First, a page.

A MEETING OF OILSEED EXPORT COUNTRIES
ONCE A YEAR, oilseed exporting countries get together to discuss common concerns and challenges. And while they are export competitors, representatives at the 17th annual International Oilseed Producers Dialogue (IOPD) set their business aside at the conference to address issues affecting their industry together.
“We’re all competitors, but once a year we sit down to work together, for the benefit of the industry and everyone attending,” says Henry Van Ankum, chair of Grain Farmers of Ontario and the Canadian Soybean Council (CSC) representative at the conference.
Van Ankum says it was encouraging to discuss export and trade challenges with others facing the same concerns. Attendees from more than 10 countries, including Canada, took part in the conference in early July, hosted in Paris, France. Conference attendees represented oilseed producing crops, including soybeans, canola, sunflowers, and rapeseed.
Timely science based reviews and approvals of new biotechnology traits, the development of a low level presence (LLP) policy, sustainability, and changes to the European Union (EU) Common Agricultural Policy (CAP) were all key themes and challenges discussed at this year’s conference.
“The topics haven’t changed drastically over the years,” says Van Ankum. “The group continues to address concerns that affect our abilities to produce and transport soybeans and make sure everyone is aware of concerns that could affect growers in our respective countries.”
Slow approval of biotechnology traits in key export markets, like China and the EU, are serious concerns for Canada and other exporting countries. “New technology is moving into the production stream here in Canada and without approvals to ship these traits into our export markets we could face serious challenges,” explains Van Ankum.
Challenges like trade barriers and refused loads are trade limiting and costly concerns for growers and exporters. Van Ankum says the industry is working on the approval processes and continues to address this important issue. “Trait approvals are vital. A Canadian contingency traveled to Brussels last November to push for these approvals to be done in a timely manner,” notes Van Ankum. “We are also in close contact with trade officials to monitor progress.”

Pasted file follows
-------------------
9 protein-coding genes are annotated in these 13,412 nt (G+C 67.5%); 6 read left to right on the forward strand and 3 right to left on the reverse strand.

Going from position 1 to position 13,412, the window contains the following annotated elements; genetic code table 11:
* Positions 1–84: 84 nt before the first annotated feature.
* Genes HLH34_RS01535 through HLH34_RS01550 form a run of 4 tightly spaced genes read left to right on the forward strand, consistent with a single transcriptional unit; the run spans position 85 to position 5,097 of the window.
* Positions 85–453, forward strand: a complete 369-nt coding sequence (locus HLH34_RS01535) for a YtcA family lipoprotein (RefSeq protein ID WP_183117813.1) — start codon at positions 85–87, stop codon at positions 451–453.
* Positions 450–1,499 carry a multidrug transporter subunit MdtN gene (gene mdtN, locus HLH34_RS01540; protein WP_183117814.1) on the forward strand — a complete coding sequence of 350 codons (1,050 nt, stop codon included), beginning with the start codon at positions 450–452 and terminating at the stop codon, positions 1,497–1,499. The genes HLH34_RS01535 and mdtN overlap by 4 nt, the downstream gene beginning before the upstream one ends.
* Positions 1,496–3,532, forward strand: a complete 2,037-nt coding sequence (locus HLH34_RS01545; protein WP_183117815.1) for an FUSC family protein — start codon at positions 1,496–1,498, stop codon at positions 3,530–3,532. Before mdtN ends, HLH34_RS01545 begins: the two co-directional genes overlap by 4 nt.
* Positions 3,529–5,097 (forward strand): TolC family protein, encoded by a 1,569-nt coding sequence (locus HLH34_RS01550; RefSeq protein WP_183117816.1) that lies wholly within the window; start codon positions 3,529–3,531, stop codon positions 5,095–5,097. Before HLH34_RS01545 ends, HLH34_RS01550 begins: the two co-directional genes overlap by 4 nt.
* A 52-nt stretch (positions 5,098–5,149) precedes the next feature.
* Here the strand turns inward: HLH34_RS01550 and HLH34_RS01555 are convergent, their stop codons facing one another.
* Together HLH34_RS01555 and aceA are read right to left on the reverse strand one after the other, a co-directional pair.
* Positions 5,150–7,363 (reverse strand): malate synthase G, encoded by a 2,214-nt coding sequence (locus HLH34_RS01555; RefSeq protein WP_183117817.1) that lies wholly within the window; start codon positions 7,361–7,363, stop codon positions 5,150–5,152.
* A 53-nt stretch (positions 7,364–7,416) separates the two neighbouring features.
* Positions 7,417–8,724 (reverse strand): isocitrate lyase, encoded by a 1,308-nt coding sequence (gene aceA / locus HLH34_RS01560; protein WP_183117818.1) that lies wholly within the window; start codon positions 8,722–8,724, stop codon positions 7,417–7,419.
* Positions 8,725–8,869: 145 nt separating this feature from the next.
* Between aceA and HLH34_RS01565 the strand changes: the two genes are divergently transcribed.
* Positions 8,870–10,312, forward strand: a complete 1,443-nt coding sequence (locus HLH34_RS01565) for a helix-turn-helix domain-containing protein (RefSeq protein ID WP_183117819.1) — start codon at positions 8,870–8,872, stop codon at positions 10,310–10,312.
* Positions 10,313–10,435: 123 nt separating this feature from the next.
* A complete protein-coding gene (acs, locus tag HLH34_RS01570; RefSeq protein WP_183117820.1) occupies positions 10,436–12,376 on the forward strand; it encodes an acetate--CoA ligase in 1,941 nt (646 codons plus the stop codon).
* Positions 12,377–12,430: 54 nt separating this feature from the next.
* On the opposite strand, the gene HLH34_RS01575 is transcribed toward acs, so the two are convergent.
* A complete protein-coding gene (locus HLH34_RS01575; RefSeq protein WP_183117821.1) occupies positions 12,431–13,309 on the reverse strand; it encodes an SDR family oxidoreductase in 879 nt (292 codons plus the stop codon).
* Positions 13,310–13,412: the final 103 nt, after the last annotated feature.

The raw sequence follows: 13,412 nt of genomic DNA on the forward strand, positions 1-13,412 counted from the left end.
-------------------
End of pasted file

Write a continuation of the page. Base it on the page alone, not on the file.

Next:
Continuing with last year’s conference discussion of developing a LLP policy, the group agreed a policy would be a significant benefit for exporters. Some importing countries currently have a zero tolerance policy for genetically modified (GM) products that cause huge risks for exporters who can face load refusals if even one GM seed is found in a shipment. Van Ankum says the development of a tolerance policy for trace levels of GM seeds is a practical approach to an industry-wide problem. And with the consensus of all countries represented at the conference, Van Ankum is hopeful a policy will be developed and adopted by all countries. “The group agreed that, as global trade partners, we need to work together to develop an LLP policy and it’s important we implement it together.”
Efforts to improve the public image of oilseed production and modern farming practices were new on the agenda for 2014. The U.K. and U.S. both presented campaigns they have respectively launched directed at consumers and government policy makers to increase the awareness and understanding of the importance of agriculture and crop protection products.
“It doesn’t seem to matter what country you live in, farmers everywhere are trying to educate consumers and government on the importance of our industry and why modern agriculture practices and technology are important to food production,” says Van Ankum, noting Grain Farmers of Ontario recently launched their own awareness campaign, Good in Every Grain.
The conference concluded with a tour of a biorefinery, a corn, wheat, rapeseed, and sugar beet farm, and a farm cooperative.
“It’s important Canada have a seat at the IOPD conference table to discuss issues; but the ongoing value from this event comes from opening the lines of communication with trade partners and the contacts we make,” says Van Ankum. •
INTERNATIONAL SOYBEAN TRADE BY THE NUMBERS:
• 90 MMT — Brazil’s expected 2014 soybean production
• 53 MMT — Argentina’s expected 2014 soybean production
• 32.98 million hectares — soybeans the U.S. expected to plant in 2014
• 20 MMT — soybean meal the EU imports on average
• 12 MMT — whole soybeans the EU imports on average
• 5.2 MMT — total Canadian soybean production in 2013
• 3.2 MMT — total Canadian soybean exports in 2013
• 759,251 MT — volume of soybeans Canada exports to our top export market, China •